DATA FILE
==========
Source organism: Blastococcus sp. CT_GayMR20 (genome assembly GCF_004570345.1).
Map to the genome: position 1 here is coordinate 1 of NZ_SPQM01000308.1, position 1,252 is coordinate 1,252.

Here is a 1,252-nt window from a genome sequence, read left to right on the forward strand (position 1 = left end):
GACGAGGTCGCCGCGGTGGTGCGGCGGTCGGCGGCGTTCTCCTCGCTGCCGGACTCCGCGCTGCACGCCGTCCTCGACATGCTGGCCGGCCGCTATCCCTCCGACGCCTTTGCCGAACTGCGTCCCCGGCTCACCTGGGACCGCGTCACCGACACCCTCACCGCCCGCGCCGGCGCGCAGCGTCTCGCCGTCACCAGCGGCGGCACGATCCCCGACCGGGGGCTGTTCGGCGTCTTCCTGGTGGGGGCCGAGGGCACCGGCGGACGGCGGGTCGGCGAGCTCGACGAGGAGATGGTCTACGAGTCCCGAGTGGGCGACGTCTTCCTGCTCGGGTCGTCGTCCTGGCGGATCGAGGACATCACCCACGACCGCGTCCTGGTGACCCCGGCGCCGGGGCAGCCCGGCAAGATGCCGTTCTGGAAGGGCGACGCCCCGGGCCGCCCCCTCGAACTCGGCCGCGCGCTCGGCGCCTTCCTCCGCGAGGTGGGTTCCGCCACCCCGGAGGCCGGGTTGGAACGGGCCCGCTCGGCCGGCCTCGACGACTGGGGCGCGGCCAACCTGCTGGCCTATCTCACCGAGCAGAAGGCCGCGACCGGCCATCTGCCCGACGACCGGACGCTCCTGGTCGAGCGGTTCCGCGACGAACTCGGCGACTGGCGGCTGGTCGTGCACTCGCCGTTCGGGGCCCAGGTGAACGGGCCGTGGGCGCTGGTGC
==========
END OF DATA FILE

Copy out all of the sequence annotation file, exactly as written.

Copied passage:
Source organism: Blastococcus sp. CT_GayMR20 (genome assembly GCF_004570345.1).
Map to the genome: position 1 here is coordinate 1 of NZ_SPQM01000308.1, position 1,252 is coordinate 1,252.

Here is a 1,252-nt window from a genome sequence, read left to right on the forward strand (position 1 = left end):
GACGAGGTCGCCGCGGTGGTGCGGCGGTCGGCGGCGTTCTCCTCGCTGCCGGACTCCGCGCTGCACGCCGTCCTCGACATGCTGGCCGGCCGCTATCCCTCCGACGCCTTTGCCGAACTGCGTCCCCGGCTCACCTGGGACCGCGTCACCGACACCCTCACCGCCCGCGCCGGCGCGCAGCGTCTCGCCGTCACCAGCGGCGGCACGATCCCCGACCGGGGGCTGTTCGGCGTCTTCCTGGTGGGGGCCGAGGGCACCGGCGGACGGCGGGTCGGCGAGCTCGACGAGGAGATGGTCTACGAGTCCCGAGTGGGCGACGTCTTCCTGCTCGGGTCGTCGTCCTGGCGGATCGAGGACATCACCCACGACCGCGTCCTGGTGACCCCGGCGCCGGGGCAGCCCGGCAAGATGCCGTTCTGGAAGGGCGACGCCCCGGGCCGCCCCCTCGAACTCGGCCGCGCGCTCGGCGCCTTCCTCCGCGAGGTGGGTTCCGCCACCCCGGAGGCCGGGTTGGAACGGGCCCGCTCGGCCGGCCTCGACGACTGGGGCGCGGCCAACCTGCTGGCCTATCTCACCGAGCAGAAGGCCGCGACCGGCCATCTGCCCGACGACCGGACGCTCCTGGTCGAGCGGTTCCGCGACGAACTCGGCGACTGGCGGCTGGTCGTGCACTCGCCGTTCGGGGCCCAGGTGAACGGGCCGTGGGCGCTGGTGC